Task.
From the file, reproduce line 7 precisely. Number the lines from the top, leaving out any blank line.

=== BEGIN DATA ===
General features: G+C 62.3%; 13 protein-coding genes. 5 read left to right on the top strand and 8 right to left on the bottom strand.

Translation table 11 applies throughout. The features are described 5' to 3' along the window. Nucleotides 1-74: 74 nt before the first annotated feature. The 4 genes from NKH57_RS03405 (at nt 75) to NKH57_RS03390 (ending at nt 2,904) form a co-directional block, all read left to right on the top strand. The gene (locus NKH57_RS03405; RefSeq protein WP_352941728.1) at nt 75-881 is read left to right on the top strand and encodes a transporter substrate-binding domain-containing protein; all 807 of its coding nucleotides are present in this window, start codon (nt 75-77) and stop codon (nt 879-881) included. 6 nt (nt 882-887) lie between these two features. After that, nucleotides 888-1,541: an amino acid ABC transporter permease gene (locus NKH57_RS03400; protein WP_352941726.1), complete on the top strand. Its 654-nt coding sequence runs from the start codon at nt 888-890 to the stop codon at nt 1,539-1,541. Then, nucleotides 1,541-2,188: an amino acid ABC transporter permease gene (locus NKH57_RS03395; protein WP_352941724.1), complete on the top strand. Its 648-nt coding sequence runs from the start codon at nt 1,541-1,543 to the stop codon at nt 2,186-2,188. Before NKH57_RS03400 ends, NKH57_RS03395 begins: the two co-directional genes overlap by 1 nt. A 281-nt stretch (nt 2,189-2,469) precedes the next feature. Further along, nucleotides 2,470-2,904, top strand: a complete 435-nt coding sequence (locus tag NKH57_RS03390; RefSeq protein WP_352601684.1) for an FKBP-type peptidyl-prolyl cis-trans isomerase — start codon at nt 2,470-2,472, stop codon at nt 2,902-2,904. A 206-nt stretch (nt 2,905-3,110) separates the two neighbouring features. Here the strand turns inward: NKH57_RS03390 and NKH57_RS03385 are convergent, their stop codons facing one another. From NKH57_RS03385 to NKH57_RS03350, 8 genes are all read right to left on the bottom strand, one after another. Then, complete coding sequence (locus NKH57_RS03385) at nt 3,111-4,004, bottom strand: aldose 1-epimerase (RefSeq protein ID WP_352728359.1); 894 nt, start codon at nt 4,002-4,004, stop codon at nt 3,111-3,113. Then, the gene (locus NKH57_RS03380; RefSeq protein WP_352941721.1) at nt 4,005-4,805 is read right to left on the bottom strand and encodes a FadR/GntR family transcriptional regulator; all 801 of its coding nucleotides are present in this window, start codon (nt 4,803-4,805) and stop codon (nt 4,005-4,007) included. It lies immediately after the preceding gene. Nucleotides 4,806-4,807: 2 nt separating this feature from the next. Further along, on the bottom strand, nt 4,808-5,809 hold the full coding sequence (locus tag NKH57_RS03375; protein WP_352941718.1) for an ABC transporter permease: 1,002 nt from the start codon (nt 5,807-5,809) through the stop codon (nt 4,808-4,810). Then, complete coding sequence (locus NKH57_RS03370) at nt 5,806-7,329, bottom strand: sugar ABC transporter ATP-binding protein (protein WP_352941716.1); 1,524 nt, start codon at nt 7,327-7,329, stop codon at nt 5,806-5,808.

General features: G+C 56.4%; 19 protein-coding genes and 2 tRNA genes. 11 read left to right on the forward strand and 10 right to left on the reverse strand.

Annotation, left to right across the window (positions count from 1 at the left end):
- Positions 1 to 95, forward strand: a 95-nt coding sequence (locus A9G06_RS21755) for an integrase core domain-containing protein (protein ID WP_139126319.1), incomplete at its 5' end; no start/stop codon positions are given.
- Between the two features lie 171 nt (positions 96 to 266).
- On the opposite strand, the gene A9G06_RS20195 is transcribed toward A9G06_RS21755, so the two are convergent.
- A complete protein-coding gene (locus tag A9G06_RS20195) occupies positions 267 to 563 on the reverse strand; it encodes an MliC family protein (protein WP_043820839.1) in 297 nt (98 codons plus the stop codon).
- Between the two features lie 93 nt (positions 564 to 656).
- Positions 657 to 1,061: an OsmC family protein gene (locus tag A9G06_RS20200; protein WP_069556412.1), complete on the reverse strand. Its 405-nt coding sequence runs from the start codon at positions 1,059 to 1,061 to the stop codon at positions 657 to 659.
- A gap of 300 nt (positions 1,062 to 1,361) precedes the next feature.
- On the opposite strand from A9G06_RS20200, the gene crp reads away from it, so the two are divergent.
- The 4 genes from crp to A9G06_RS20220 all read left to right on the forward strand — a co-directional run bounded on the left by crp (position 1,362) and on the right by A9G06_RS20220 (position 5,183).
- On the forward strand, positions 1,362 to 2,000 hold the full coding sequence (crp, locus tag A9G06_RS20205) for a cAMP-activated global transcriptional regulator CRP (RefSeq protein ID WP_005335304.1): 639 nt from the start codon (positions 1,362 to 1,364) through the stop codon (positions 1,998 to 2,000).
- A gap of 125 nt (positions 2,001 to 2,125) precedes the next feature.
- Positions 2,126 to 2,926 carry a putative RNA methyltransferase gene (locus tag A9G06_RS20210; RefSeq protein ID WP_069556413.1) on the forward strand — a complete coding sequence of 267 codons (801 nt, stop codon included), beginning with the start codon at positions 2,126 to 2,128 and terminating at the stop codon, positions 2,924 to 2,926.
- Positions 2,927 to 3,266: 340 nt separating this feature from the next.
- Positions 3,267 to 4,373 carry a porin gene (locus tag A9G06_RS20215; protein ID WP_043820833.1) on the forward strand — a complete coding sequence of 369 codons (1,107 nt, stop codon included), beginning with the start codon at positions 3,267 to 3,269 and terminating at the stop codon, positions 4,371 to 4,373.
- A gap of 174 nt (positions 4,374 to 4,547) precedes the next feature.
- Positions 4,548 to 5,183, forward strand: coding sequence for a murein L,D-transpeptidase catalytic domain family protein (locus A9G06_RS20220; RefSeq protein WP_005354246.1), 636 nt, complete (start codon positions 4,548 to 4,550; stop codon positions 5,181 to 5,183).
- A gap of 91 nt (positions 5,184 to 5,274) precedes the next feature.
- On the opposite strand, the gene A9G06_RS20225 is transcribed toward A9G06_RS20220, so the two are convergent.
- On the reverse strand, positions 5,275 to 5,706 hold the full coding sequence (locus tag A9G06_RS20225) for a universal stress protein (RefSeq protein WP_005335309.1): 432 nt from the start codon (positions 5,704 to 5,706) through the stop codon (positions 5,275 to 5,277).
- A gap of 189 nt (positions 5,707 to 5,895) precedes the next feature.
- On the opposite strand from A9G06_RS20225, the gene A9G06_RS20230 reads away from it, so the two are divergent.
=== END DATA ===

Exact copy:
- On the opposite strand, the gene A9G06_RS20195 is transcribed toward A9G06_RS21755, so the two are convergent.